The Photonics Centre is based on the urban design and services engineering concepts developed for an initial competition, won in 1995.The two buildings are colorful volumes with soft contours which create a strong identity within the existing rectilinear context without challenging the gentle coherence of the site. The three-storey building contains laboratories, workshops, and offices, while the adjacent single-story hall offers space for large-scale experiments.
The laboratory building is a case study for the integration of architecture, construction, and services. The undulating building contours enclose flexible units of varying depth, facilitating the deep-plan dark units needed for research with light. The paired columns of the double facade lend the external skin depth and rhythm and contain weather-protected external louvers for solar-screening. The facade, with a spectrum of 36 hues on both the columns and the solar blinds, offers natural ventilation and acts as a buffer zone for improved thermal and sound insulation.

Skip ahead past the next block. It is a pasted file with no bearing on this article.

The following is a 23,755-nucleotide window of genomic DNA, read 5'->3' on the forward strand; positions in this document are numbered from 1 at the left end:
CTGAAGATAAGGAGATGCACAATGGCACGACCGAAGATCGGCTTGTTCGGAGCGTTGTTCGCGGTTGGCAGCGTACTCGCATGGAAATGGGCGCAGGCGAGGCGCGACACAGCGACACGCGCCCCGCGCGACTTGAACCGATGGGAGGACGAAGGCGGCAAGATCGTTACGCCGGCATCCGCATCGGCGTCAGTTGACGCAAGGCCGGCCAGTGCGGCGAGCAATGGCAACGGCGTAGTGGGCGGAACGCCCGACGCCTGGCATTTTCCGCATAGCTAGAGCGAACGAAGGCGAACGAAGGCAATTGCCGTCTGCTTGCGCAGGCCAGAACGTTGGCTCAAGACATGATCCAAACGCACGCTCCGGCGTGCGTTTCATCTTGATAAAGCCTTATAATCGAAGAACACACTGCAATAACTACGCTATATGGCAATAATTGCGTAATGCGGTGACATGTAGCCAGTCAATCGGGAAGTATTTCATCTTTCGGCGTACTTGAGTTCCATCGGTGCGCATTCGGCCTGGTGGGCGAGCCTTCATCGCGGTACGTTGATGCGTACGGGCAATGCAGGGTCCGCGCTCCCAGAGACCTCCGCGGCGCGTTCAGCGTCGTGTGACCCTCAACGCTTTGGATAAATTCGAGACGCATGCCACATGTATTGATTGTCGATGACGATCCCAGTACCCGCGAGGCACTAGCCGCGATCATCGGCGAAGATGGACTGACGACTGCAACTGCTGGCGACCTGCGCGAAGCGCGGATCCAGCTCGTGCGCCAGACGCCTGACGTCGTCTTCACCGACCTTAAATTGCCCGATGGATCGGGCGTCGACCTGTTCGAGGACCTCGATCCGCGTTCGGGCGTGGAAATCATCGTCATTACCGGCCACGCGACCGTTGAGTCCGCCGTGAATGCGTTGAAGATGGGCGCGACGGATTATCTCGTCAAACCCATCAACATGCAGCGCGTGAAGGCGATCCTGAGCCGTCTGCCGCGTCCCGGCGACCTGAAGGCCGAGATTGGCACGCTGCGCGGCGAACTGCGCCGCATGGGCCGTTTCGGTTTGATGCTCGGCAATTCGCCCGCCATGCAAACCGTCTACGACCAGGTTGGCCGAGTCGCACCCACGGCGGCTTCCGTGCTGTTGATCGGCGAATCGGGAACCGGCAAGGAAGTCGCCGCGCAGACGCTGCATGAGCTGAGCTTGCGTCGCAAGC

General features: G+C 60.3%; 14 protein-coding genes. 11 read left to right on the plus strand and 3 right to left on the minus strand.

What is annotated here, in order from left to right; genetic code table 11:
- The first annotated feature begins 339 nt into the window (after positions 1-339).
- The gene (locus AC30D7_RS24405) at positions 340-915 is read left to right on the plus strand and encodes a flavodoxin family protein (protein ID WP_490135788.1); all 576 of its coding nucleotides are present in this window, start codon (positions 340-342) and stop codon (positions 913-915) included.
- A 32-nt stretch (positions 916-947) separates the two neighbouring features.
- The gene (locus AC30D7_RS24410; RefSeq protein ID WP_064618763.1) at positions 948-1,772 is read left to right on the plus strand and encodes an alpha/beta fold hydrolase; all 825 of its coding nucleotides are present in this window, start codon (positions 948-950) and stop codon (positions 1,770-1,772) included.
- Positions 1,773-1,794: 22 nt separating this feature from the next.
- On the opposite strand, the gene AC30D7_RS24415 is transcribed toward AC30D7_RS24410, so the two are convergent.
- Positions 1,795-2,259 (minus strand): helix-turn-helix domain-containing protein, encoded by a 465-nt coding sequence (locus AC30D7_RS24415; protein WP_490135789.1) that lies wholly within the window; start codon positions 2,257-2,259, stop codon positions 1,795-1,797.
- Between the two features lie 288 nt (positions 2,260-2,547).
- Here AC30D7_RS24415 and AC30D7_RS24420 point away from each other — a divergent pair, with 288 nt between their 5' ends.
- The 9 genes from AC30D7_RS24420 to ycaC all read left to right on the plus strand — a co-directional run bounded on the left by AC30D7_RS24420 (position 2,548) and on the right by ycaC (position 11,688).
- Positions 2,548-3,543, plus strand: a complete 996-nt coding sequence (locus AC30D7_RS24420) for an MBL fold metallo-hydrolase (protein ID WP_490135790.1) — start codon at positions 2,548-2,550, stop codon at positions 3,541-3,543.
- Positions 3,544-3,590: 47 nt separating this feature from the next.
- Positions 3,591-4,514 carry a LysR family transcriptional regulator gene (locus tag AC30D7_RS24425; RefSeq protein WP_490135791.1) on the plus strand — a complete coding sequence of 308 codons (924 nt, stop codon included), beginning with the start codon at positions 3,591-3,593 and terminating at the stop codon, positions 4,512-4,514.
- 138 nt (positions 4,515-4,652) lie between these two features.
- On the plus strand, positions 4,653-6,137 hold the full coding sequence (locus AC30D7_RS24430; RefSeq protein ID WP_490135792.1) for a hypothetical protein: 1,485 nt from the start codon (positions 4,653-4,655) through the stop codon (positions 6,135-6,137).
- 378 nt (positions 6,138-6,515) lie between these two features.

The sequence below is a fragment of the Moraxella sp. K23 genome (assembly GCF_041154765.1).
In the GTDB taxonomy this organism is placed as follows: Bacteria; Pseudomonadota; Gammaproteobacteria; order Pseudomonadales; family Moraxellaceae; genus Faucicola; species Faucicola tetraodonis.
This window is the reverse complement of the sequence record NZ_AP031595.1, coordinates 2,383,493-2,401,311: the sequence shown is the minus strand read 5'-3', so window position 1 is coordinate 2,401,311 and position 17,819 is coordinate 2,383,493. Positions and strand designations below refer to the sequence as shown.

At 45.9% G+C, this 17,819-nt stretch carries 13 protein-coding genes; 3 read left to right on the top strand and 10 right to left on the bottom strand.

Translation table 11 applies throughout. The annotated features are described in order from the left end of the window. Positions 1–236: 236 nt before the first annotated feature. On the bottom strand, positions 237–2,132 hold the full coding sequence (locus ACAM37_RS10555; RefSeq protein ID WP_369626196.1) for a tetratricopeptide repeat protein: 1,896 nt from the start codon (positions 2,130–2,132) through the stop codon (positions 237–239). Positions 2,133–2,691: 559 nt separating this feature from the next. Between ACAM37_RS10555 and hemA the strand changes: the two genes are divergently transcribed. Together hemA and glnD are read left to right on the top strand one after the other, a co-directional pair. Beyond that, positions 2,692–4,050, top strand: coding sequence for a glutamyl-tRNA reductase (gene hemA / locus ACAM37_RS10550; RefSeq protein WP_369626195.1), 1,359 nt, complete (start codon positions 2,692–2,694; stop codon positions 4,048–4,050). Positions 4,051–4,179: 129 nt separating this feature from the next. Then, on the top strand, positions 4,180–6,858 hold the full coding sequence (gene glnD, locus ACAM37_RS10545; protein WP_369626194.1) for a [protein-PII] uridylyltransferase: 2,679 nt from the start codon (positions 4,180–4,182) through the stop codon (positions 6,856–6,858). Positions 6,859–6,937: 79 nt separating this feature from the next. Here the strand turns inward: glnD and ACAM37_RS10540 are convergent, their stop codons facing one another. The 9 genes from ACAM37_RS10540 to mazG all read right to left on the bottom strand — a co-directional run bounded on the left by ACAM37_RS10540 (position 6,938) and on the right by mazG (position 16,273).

A central top-lit atrium was integrated into the design of the main building as a space for communication and exchange between the scientists. The building has an economical prefabricated concrete structure, including floor slabs of the corrugated section which allow every point within the flexible plan to be serviced from both above and below. Vertical services run in risers located along the central corridor while horizontal services are distributed in prefabricated U-sections that span up to ten meters, either between beams or supported by the paired columns of the facade. The adjacent single-storey hall is a steel frame construction with a full-height glass facade and internal polychromatic colour-coated sunshades.